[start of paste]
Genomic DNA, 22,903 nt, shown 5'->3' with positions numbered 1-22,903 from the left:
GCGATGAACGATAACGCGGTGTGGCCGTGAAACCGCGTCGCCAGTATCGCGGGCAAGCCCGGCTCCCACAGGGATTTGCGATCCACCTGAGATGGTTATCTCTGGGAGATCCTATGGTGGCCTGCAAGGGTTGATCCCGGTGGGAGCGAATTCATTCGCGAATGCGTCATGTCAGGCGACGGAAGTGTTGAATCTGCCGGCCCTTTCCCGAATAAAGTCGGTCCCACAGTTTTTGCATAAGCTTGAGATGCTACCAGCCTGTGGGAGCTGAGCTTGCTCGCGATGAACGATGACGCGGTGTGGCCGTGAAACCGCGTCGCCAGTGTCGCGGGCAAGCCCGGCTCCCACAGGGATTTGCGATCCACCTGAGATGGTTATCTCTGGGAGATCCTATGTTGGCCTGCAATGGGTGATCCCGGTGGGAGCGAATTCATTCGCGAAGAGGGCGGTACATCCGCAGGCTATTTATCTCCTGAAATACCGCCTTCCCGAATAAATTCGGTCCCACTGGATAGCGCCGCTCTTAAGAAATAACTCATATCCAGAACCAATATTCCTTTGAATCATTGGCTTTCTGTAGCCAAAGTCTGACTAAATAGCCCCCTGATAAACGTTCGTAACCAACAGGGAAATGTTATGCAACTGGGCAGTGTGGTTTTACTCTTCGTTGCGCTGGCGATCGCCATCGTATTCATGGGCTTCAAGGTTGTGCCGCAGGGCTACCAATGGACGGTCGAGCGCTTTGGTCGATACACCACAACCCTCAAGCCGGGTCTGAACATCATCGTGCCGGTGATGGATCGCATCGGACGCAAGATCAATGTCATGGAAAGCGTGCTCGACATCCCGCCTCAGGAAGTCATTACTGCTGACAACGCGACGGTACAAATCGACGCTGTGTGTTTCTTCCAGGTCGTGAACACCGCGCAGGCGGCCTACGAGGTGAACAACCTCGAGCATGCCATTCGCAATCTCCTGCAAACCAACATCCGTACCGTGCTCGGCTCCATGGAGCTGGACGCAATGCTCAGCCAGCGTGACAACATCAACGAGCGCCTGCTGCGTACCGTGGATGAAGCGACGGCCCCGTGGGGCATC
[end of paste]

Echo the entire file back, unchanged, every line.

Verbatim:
Genomic DNA, 22,903 nt, shown 5'->3' with positions numbered 1-22,903 from the left:
GCGATGAACGATAACGCGGTGTGGCCGTGAAACCGCGTCGCCAGTATCGCGGGCAAGCCCGGCTCCCACAGGGATTTGCGATCCACCTGAGATGGTTATCTCTGGGAGATCCTATGGTGGCCTGCAAGGGTTGATCCCGGTGGGAGCGAATTCATTCGCGAATGCGTCATGTCAGGCGACGGAAGTGTTGAATCTGCCGGCCCTTTCCCGAATAAAGTCGGTCCCACAGTTTTTGCATAAGCTTGAGATGCTACCAGCCTGTGGGAGCTGAGCTTGCTCGCGATGAACGATGACGCGGTGTGGCCGTGAAACCGCGTCGCCAGTGTCGCGGGCAAGCCCGGCTCCCACAGGGATTTGCGATCCACCTGAGATGGTTATCTCTGGGAGATCCTATGTTGGCCTGCAATGGGTGATCCCGGTGGGAGCGAATTCATTCGCGAAGAGGGCGGTACATCCGCAGGCTATTTATCTCCTGAAATACCGCCTTCCCGAATAAATTCGGTCCCACTGGATAGCGCCGCTCTTAAGAAATAACTCATATCCAGAACCAATATTCCTTTGAATCATTGGCTTTCTGTAGCCAAAGTCTGACTAAATAGCCCCCTGATAAACGTTCGTAACCAACAGGGAAATGTTATGCAACTGGGCAGTGTGGTTTTACTCTTCGTTGCGCTGGCGATCGCCATCGTATTCATGGGCTTCAAGGTTGTGCCGCAGGGCTACCAATGGACGGTCGAGCGCTTTGGTCGATACACCACAACCCTCAAGCCGGGTCTGAACATCATCGTGCCGGTGATGGATCGCATCGGACGCAAGATCAATGTCATGGAAAGCGTGCTCGACATCCCGCCTCAGGAAGTCATTACTGCTGACAACGCGACGGTACAAATCGACGCTGTGTGTTTCTTCCAGGTCGTGAACACCGCGCAGGCGGCCTACGAGGTGAACAACCTCGAGCATGCCATTCGCAATCTCCTGCAAACCAACATCCGTACCGTGCTCGGCTCCATGGAGCTGGACGCAATGCTCAGCCAGCGTGACAACATCAACGAGCGCCTGCTGCGTACCGTGGATGAAGCGACGGCCCCGTGGGGCATC